You might be wondering why the IDE is so crucial to get right from the start. It’s important to remember that your development environment will be insular, meaning you won’t actually see how your individual code interacts with the rest of the system. Your IDE entirely exists to be a sandbox for you and your team to try out new features and improvements. None of the data will carry over, so this is the optimal time and place for conducting code reviews: catching bugs in the development environment stage will save you tons of time in later environments.
How to choose the right IDE for you
Now that you’re familiar with the general framework and cadence of the path to production, let’s dive into some of the nuances. While the development environment you’ll find yourself walking into in your first job as a software engineer will depend foremost on your language and operating system, we’ve put together a few of the most common ones to give you a taste of what you might expect.
When using Java, you’ll need to install JDK (Java Development Kit) and JRE (Java Runtime Environment) on your machine. There are multiple IDEs available: the traditional system is called Eclipse, and newer engineers lean toward using IntelliJ.
Once in a while, you’ll encounter NetBeans, although this one is not as common. Nearly all of your development will happen within these IDEs—they’ll even have plugins for build systems like Maven, Gradle, and annotation processors like Lombok. If you’re writing Android code, you’ll likely use the native Android studio, which is based on IntelliJ.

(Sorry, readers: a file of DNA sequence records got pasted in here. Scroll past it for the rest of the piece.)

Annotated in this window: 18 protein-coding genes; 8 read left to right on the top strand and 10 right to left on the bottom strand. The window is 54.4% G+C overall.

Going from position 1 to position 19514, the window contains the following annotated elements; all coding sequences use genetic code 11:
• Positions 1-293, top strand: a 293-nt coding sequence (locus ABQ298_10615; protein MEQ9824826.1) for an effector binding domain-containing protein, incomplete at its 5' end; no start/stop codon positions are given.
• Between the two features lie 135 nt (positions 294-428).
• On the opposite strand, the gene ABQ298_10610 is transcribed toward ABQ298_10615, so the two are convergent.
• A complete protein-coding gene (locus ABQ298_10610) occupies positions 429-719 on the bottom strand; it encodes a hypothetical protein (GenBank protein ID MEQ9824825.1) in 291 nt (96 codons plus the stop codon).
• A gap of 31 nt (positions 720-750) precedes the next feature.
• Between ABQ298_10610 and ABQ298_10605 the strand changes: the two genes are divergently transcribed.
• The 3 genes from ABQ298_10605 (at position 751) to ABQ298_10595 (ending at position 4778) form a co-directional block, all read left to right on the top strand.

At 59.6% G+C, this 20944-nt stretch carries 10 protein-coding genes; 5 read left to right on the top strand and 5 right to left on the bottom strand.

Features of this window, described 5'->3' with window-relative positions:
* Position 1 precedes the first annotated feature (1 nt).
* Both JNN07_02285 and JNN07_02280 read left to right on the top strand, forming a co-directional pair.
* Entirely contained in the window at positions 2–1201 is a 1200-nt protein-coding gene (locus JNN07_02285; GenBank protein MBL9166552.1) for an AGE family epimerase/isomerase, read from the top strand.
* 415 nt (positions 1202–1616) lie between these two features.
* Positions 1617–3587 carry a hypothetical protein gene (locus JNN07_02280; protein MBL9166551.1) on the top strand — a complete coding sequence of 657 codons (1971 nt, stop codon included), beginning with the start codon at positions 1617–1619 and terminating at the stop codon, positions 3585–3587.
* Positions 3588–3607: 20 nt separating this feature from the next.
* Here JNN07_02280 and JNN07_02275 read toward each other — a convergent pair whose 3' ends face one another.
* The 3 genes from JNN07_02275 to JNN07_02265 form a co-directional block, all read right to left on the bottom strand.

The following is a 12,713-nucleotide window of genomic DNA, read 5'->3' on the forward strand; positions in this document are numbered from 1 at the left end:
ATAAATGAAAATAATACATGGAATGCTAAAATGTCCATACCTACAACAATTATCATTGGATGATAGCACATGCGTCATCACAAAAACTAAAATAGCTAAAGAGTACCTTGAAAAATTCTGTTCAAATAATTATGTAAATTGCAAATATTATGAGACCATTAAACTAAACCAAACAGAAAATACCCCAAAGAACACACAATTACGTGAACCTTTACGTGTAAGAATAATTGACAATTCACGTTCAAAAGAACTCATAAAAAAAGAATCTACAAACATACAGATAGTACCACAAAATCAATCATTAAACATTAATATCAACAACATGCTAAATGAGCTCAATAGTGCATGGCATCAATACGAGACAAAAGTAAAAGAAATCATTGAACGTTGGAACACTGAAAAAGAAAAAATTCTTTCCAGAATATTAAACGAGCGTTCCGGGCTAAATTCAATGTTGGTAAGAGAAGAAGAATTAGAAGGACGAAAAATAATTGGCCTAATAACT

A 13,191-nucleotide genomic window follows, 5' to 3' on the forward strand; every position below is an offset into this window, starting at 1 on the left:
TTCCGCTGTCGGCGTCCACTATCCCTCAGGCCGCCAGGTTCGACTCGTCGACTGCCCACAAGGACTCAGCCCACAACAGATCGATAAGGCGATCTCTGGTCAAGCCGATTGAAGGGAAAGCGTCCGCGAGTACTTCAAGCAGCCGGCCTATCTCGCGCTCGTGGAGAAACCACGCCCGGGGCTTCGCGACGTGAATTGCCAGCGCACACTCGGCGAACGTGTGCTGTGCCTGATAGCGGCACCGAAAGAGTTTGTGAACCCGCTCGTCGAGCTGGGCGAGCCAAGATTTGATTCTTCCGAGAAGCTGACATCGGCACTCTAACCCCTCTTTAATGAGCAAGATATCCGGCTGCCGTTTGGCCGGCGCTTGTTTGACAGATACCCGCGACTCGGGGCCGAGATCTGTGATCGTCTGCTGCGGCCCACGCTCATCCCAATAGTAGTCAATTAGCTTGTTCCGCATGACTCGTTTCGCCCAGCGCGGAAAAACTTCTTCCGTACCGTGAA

Developing for iOS leaves you with fewer options in terms of choice. Unless you want to use React Native to build a web app-turned-mobile-app, you will have to have a Mac device and use XCode—Apple’s proprietary IDE. The two main languages used for iOS development are Objective C and Swift, the latter of which is simpler, though less versatile. Having an iOS device on-hand to test your changes will give you significant peace of mind when testing for bugs.
First-week-on-the-job hacks for coders
Now that the tech stuff is out of the way, here are a few tips and tricks to make sure your first week goes as smoothly as possible—and sets you up for success later on.
- Find a mentor. Finding a mentor right away is a major key to success. This way, you can get firsthand knowledge of various team expectations and details. It can be very helpful to get a copy of your mentor’s GIT and IRB configurations and customize it to your own liking.
- Get coding. When it comes time to start your own coding, it helps to work on some tests for existing events to help you understand how each code library works. Reviewing and merging pull requests is a great way to learn: you can review the request, make notes about what you didn’t understand, and then ask questions.
- Be social. There are tons of public resources out there that can help you along the way. Seek out encouragement from forums, bloggers, and websites. Attend tech meetups and conventions to build your skillset and find friends and mentors in your field. The tech industry is community-based, and there are thousands of people giving out advice, sharing code, and sharing their stories.
- Take notes. During the first week, you will be bombarded with important information via orientations, tours, and company history. It’s easy to feel bogged down from information overload, and helpful facts may not be absorbed. To make yourself stand out by knowing company facts and to avoid anything slipping through the cracks, carry around a notebook and a pen to jot down what you need to know.
At the beginning of the workweek, you can expect a teamwide planning meeting where a small group of people that are working on a particular project will come together to go over any progress that has been made, discuss goals and strategies, and plan out the work for the upcoming cycle. Use this as a time to introduce yourself, meet your coworkers, and get a feel for the company culture.